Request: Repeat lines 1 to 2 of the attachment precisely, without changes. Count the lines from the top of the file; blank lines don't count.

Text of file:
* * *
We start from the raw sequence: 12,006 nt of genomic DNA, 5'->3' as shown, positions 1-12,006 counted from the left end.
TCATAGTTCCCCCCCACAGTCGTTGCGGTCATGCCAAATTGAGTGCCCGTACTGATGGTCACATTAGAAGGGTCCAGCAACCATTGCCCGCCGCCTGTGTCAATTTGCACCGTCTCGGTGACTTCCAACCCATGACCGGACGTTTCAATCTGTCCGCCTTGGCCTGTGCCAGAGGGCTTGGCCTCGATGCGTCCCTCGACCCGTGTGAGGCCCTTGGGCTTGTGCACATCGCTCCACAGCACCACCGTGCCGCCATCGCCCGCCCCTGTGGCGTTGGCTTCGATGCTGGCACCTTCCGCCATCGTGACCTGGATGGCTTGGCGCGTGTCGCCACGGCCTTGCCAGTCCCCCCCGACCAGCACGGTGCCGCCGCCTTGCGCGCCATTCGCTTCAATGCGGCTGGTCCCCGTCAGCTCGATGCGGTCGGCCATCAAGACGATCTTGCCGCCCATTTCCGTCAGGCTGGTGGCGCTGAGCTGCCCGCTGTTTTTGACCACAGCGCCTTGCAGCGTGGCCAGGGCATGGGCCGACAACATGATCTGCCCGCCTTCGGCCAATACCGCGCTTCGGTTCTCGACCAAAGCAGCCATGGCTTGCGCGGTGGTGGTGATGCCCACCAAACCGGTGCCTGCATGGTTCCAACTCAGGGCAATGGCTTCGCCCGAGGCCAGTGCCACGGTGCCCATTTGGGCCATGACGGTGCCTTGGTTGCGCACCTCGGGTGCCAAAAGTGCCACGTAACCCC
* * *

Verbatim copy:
We start from the raw sequence: 12,006 nt of genomic DNA, 5'->3' as shown, positions 1-12,006 counted from the left end.
TCATAGTTCCCCCCCACAGTCGTTGCGGTCATGCCAAATTGAGTGCCCGTACTGATGGTCACATTAGAAGGGTCCAGCAACCATTGCCCGCCGCCTGTGTCAATTTGCACCGTCTCGGTGACTTCCAACCCATGACCGGACGTTTCAATCTGTCCGCCTTGGCCTGTGCCAGAGGGCTTGGCCTCGATGCGTCCCTCGACCCGTGTGAGGCCCTTGGGCTTGTGCACATCGCTCCACAGCACCACCGTGCCGCCATCGCCCGCCCCTGTGGCGTTGGCTTCGATGCTGGCACCTTCCGCCATCGTGACCTGGATGGCTTGGCGCGTGTCGCCACGGCCTTGCCAGTCCCCCCCGACCAGCACGGTGCCGCCGCCTTGCGCGCCATTCGCTTCAATGCGGCTGGTCCCCGTCAGCTCGATGCGGTCGGCCATCAAGACGATCTTGCCGCCCATTTCCGTCAGGCTGGTGGCGCTGAGCTGCCCGCTGTTTTTGACCACAGCGCCTTGCAGCGTGGCCAGGGCATGGGCCGACAACATGATCTGCCCGCCTTCGGCCAATACCGCGCTTCGGTTCTCGACCAAAGCAGCCATGGCTTGCGCGGTGGTGGTGATGCCCACCAAACCGGTGCCTGCATGGTTCCAACTCAGGGCAATGGCTTCGCCCGAGGCCAGTGCCACGGTGCCCATTTGGGCCATGACGGTGCCTTGGTTGCGCACCTCGGGTGCCAAAAGTGCCACGTAACCCC